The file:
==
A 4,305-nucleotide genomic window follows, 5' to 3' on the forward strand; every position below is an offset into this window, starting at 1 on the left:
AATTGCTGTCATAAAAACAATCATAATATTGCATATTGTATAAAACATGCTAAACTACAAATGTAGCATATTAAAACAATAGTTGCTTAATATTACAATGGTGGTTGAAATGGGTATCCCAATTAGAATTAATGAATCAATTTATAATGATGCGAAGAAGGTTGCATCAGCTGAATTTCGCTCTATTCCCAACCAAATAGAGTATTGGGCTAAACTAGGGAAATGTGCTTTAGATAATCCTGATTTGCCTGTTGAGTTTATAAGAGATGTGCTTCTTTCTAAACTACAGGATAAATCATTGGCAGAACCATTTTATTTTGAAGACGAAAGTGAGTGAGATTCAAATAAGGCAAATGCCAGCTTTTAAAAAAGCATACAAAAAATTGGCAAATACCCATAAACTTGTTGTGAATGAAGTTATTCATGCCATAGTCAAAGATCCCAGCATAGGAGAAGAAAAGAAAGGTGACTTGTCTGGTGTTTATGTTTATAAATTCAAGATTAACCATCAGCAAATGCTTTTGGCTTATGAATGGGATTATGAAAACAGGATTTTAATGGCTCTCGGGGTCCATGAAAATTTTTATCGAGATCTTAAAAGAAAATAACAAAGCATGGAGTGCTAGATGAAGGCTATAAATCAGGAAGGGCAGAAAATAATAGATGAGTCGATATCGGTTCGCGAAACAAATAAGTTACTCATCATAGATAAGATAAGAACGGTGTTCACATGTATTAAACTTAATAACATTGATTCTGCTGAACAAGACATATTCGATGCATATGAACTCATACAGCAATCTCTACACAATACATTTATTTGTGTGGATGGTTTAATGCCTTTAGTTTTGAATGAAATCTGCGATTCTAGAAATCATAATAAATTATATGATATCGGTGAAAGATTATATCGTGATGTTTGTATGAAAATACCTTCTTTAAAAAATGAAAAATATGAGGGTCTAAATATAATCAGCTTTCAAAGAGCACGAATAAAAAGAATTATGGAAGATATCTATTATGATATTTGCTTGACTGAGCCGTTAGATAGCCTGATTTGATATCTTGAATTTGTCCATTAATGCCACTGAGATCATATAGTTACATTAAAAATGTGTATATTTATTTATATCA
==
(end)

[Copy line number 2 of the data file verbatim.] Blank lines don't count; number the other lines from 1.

AATTGCTGTCATAAAAACAATCATAATATTGCATATTGTATAAAACATGCTAAACTACAAATGTAGCATATTAAAACAATAGTTGCTTAATATTACAATGGTGGTTGAAATGGGTATCCCAATTAGAATTAATGAATCAATTTATAATGATGCGAAGAAGGTTGCATCAGCTGAATTTCGCTCTATTCCCAACCAAATAGAGTATTGGGCTAAACTAGGGAAATGTGCTTTAGATAATCCTGATTTGCCTGTTGAGTTTATAAGAGATGTGCTTCTTTCTAAACTACAGGATAAATCATTGGCAGAACCATTTTATTTTGAAGACGAAAGTGAGTGAGATTCAAATAAGGCAAATGCCAGCTTTTAAAAAAGCATACAAAAAATTGGCAAATACCCATAAACTTGTTGTGAATGAAGTTATTCATGCCATAGTCAAAGATCCCAGCATAGGAGAAGAAAAGAAAGGTGACTTGTCTGGTGTTTATGTTTATAAATTCAAGATTAACCATCAGCAAATGCTTTTGGCTTATGAATGGGATTATGAAAACAGGATTTTAATGGCTCTCGGGGTCCATGAAAATTTTTATCGAGATCTTAAAAGAAAATAACAAAGCATGGAGTGCTAGATGAAGGCTATAAATCAGGAAGGGCAGAAAATAATAGATGAGTCGATATCGGTTCGCGAAACAAATAAGTTACTCATCATAGATAAGATAAGAACGGTGTTCACATGTATTAAACTTAATAACATTGATTCTGCTGAACAAGACATATTCGATGCATATGAACTCATACAGCAATCTCTACACAATACATTTATTTGTGTGGATGGTTTAATGCCTTTAGTTTTGAATGAAATCTGCGATTCTAGAAATCATAATAAATTATATGATATCGGTGAAAGATTATATCGTGATGTTTGTATGAAAATACCTTCTTTAAAAAATGAAAAATATGAGGGTCTAAATATAATCAGCTTTCAAAGAGCACGAATAAAAAGAATTATGGAAGATATCTATTATGATATTTGCTTGACTGAGCCGTTAGATAGCCTGATTTGATATCTTGAATTTGTCCATTAATGCCACTGAGATCATATAGTTACATTAAAAATGTGTATATTTATTTATATCA